Southern Blotting

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There are many different protocols for Southern blotting. This approach uses vacuum transfer of DNA to a nylon membrane, DIG-labelling of the probe and detection by chromogenic substrate or chemiluminescence. The buffers for DNA transfer are as described by Sambrook et al., transfer is carried out by following the instructions for the vacuum pump. The protocols for labelling and detection are as described by the manufacturer’s instructions (Roche Life science in this case).

Consumables and Solutions

Consumables for Southern Blotting

Solutions for Southern Blotting


Labelling the Probe

If a blot fails completely, it will almost always be because of a bad probe. For best results: label around 1 µg DNA. Two options for DIG-labelling are described here:

  1. Random primed DNA labelling: To label a whole cosmid or a fragment of DNA (e.g. fragment excised from a plasmid or a PCR product).You will need a very concentrated DNA sample for this, as each reaction will only label up to 15 µl DNA, and you want approximately 1 µg DNA.
  1. PCR labelling: Labels during PCR and therefore generates a lot of labelled DNA from small amount of template. This is a more expensive method but, provided PCR has already been optimised, is faster and more likely to generate the required amount of probe.

1. Random Primed DNA Labelling

In this method, DNA is made single stranded and then hexanucleotides act as random primers for second strand synthesis using Klenow enzyme. The DIG DNA labelling mix contains dATP. dCTP, dGTP and DIG-labelled dUTP, so DIG is incorporated into the second strand every 20-25 nucleotides as it is synthesised.

  1. Make volume of DNA sample to 15 µl with water (10 ng – 3µg).
  2. Boil at 95°C for 10 min to denature DNA (can use a PCR machine for best results), then chill quickly in an ice water bath for around 10 min.
  3. Set up the following reaction:
    • 15 µl denatured DNA
    • 2 µl Hexanucleotide mix 10x
    • 2 µl DIG DNA labelling mix
    • 1 µl Klenow enzyme
  4. Mix and incubate at 37°C for 1h-20h (for best results, leave overnight)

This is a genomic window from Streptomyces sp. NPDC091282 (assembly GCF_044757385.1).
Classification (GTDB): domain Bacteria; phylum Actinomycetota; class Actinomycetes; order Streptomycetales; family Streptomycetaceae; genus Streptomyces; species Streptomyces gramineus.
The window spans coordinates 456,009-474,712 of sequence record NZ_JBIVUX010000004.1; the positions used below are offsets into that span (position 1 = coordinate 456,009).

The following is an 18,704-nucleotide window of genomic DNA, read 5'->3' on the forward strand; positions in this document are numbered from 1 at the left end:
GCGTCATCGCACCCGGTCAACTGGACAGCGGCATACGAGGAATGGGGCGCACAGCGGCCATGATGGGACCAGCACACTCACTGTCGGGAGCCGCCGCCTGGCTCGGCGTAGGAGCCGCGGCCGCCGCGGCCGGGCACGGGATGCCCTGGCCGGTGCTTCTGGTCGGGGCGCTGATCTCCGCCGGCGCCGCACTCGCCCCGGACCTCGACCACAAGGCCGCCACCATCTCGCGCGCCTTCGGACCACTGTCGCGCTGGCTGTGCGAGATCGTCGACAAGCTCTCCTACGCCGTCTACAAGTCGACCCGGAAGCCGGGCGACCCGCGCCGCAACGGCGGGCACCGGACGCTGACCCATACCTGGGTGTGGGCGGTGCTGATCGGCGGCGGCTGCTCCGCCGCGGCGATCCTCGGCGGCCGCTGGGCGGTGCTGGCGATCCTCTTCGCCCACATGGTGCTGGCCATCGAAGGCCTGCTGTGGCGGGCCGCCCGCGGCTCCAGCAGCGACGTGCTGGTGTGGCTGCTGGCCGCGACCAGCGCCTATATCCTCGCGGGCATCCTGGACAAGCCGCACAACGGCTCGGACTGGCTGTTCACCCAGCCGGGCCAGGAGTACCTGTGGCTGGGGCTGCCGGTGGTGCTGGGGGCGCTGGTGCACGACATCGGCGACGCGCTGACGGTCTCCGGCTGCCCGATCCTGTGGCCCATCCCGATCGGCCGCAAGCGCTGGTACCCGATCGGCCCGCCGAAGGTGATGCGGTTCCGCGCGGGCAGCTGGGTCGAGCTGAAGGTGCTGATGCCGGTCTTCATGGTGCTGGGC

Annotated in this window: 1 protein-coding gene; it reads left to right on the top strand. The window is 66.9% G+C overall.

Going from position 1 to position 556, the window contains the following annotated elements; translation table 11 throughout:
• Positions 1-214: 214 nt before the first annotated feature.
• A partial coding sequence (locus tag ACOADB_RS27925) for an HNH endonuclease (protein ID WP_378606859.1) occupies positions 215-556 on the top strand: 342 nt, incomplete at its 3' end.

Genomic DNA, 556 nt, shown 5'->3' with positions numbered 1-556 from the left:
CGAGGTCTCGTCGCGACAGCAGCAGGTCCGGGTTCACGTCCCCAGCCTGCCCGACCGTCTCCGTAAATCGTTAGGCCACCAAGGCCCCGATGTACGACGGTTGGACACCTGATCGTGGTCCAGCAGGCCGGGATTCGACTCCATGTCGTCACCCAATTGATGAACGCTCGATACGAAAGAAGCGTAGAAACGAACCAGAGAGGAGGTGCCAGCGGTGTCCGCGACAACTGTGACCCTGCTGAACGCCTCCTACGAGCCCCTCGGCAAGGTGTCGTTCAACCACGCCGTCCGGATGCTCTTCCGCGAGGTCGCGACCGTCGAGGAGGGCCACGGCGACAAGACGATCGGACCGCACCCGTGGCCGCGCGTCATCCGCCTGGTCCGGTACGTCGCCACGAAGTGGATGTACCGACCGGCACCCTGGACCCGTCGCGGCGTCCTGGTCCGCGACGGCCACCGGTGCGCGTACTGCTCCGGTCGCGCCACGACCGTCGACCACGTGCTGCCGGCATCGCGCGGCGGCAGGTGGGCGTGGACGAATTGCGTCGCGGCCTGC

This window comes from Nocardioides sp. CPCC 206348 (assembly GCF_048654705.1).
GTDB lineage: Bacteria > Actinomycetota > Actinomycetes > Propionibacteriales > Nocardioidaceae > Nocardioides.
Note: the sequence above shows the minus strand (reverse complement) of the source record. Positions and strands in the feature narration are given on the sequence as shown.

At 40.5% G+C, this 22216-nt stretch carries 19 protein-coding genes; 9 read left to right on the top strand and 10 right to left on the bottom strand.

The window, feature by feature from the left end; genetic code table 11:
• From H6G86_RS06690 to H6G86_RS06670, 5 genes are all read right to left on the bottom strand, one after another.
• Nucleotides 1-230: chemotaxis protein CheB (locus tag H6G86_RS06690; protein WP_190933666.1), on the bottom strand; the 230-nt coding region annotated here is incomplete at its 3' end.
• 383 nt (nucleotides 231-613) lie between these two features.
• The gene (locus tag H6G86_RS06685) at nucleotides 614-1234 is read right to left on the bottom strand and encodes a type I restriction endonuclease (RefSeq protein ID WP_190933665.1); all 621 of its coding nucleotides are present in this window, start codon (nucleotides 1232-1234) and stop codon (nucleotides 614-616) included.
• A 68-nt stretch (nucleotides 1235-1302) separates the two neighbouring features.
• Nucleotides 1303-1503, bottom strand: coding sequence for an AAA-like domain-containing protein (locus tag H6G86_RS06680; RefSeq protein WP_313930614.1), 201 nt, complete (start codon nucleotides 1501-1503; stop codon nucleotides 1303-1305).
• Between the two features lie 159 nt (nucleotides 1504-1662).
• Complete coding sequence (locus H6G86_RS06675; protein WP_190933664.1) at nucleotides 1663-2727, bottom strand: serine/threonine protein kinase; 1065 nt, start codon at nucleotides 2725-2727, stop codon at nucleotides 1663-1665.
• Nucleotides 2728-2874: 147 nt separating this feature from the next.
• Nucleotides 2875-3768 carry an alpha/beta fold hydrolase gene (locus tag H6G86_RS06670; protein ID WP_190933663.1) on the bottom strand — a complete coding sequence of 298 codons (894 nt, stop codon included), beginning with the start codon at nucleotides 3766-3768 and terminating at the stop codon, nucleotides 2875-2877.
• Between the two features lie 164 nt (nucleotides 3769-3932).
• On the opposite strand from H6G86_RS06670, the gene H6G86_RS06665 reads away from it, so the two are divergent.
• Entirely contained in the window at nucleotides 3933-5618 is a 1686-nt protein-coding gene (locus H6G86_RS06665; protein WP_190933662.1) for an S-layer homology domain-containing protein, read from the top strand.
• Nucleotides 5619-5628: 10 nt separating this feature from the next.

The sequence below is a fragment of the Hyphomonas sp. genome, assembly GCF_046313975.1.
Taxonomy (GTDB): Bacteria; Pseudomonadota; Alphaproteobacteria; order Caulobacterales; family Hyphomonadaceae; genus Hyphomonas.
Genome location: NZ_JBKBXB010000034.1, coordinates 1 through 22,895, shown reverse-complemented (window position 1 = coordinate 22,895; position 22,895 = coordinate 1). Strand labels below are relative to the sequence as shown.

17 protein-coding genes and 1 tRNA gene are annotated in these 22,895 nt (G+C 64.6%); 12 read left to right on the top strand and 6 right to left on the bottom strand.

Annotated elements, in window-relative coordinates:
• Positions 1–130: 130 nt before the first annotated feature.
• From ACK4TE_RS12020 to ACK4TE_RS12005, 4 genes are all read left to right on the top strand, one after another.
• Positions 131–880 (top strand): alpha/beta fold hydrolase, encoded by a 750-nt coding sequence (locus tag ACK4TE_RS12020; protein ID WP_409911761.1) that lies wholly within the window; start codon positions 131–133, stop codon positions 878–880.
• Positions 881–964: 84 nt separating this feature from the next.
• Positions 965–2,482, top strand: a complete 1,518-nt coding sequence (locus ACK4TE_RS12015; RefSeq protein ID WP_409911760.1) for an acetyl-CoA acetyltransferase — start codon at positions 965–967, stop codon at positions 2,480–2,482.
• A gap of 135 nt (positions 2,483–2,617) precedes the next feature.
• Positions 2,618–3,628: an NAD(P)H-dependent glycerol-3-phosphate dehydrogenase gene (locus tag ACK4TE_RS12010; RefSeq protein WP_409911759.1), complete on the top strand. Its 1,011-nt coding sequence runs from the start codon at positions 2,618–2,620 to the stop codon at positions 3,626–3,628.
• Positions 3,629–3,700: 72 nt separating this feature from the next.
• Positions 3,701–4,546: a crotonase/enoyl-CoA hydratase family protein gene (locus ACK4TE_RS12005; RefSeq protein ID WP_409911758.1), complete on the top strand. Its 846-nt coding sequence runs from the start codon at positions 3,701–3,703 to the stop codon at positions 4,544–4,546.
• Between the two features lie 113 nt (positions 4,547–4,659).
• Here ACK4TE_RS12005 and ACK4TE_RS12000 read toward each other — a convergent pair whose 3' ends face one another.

5. Stop the reaction by adding 2 µl 0.2M EDTA (pH 8.0).
  6. Store at -20°C until required.

2. PCR Labelling

The PCR DIG labelling mix contains dATP, dCTP, dGTP and DIG-labelled dUTP, so as the DNA is amplified in a standard PCR reaction DIG is incorporated into every product.

  1. Set up PCR reaction as usual but instead of using standard dNTPs use PCR DIG labelling mix. Mix is 10x concentrated so use 5 µl per 50 µl reaction.
  2. Labelled PCR products can be used directly as probe. However, if there are any non-specific products, the correct size product should be excised from an agarose gel and eluted before use.
  3. You can combine the products of several reactions to use as your probe.
  4. Store at -20°C until required.

Note: You will need to prepare a probe for the DNA ladder as well in order to have a size reference on the blot. You can prepare your own Lambda DNA/HindIII Ladder and label with DIG by Random Primed DNA Labelling.


Important notes:

  1. Digest DNA samples as required and separate on a 0.6-0.8% agarose gel for 4-6 h or overnight.
  2. Try to add the same amount of DNA to each lane.
    • If using a positive control, consider the copy number of your target fragment. For example, if you are using digested plasmid as your positive control and digested genomic DNA in your experimental lanes, you will need to add significantly less plasmid DNA than genomic DNA. As a rule of thumb, dilute your plasmid DNA so that you can just barely visualise it on your gel, if you add too much positive control the probe and antibody will be sequestered by this DNA and will give too bright a signal compared to experimental lanes.
  3. Similarly, dilute your ladder considerably to avoid overdetection of blotted DNA ladder.
  4. Consider which enzymes to digest with carefully. It will be difficult to differentiate the sizes of large fragments on your blot, so if possible, aim for fragment sizes of <7 kb.
  5. Be sure to run your DNA far enough through the gel for best resolution of target fragments.
  6. You can either add ethidium bromide to the gel or stain after electrophoresis. Either way, take a photo as usual (before the blotting) to refer to later.

Transfer to Membrane

  1. Measure the area of the gel that you want to be transferred to the membrane. You can trim the gel so that it has a border around this area of approximately 2 cm. There must be an overlap otherwise vacuum will not form properly.
  2. Prepare the following before proceeding:
    1. Cut three sheets of Whatman paper approx. same size as the gel.
    2. Cut plastic sheeting so that it covers the entire platform of the transfer tray, and cut out a transfer window from the middle of the plastic, exactly the size determined in Step 1.